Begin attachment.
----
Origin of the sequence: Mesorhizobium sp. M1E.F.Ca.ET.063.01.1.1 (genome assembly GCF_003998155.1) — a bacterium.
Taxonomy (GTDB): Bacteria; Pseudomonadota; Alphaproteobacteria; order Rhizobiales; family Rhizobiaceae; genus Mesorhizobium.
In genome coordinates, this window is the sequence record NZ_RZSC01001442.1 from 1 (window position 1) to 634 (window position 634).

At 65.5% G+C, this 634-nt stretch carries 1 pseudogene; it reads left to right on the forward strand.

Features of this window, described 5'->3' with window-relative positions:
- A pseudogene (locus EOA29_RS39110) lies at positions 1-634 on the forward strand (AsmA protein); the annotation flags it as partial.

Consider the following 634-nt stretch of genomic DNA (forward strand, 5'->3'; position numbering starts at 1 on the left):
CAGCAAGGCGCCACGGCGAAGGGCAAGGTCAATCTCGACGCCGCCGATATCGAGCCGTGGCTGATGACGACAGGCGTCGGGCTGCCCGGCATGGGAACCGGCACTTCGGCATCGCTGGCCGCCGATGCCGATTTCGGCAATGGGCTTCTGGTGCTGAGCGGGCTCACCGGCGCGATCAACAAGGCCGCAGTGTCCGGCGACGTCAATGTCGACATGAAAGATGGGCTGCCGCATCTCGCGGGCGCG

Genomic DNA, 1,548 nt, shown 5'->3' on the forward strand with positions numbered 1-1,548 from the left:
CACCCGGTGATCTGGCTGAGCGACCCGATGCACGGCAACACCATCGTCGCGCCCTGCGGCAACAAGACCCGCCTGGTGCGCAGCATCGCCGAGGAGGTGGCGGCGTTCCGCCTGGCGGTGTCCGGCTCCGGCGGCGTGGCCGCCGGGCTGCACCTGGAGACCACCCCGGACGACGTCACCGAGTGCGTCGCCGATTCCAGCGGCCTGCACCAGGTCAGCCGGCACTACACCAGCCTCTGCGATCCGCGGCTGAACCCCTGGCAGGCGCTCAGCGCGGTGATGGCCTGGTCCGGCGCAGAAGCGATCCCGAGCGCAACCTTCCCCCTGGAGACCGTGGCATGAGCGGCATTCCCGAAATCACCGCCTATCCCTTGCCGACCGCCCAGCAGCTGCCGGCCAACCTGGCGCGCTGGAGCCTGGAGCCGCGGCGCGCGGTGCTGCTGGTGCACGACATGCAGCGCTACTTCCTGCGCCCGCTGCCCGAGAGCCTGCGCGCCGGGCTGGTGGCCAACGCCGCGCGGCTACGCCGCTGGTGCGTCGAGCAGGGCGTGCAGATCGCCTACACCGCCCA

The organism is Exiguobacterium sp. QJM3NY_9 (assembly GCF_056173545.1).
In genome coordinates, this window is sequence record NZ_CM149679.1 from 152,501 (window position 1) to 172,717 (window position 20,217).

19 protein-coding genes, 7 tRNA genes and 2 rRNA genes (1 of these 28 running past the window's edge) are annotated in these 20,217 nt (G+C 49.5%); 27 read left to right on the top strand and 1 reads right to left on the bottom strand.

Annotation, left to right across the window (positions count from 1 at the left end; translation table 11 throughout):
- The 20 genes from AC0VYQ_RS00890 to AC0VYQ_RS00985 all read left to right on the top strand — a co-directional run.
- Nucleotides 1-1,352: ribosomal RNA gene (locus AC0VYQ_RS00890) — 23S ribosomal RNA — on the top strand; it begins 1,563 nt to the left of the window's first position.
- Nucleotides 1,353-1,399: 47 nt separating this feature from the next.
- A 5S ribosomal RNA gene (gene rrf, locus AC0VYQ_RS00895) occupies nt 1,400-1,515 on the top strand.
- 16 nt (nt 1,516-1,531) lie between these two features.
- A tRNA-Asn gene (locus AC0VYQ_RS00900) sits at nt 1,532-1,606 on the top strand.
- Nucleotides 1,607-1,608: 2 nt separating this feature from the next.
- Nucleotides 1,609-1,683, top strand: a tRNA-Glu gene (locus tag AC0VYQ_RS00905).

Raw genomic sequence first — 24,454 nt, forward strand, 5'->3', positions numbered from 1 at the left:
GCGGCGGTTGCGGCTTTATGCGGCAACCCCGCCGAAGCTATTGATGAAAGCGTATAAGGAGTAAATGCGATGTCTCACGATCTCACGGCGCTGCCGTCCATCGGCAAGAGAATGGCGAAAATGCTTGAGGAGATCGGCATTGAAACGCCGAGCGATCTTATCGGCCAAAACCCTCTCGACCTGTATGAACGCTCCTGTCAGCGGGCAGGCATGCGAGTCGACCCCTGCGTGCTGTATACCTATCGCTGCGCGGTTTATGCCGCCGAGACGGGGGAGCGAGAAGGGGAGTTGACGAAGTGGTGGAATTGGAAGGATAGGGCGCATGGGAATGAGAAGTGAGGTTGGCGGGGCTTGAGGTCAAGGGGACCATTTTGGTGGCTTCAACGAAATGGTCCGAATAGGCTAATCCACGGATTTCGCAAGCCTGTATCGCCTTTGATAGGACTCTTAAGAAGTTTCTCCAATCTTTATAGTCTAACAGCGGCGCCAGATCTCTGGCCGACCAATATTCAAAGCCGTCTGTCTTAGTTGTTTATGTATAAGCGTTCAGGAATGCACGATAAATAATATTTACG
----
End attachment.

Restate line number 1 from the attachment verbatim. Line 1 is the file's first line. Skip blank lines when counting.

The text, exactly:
Origin of the sequence: Mesorhizobium sp. M1E.F.Ca.ET.063.01.1.1 (genome assembly GCF_003998155.1) — a bacterium.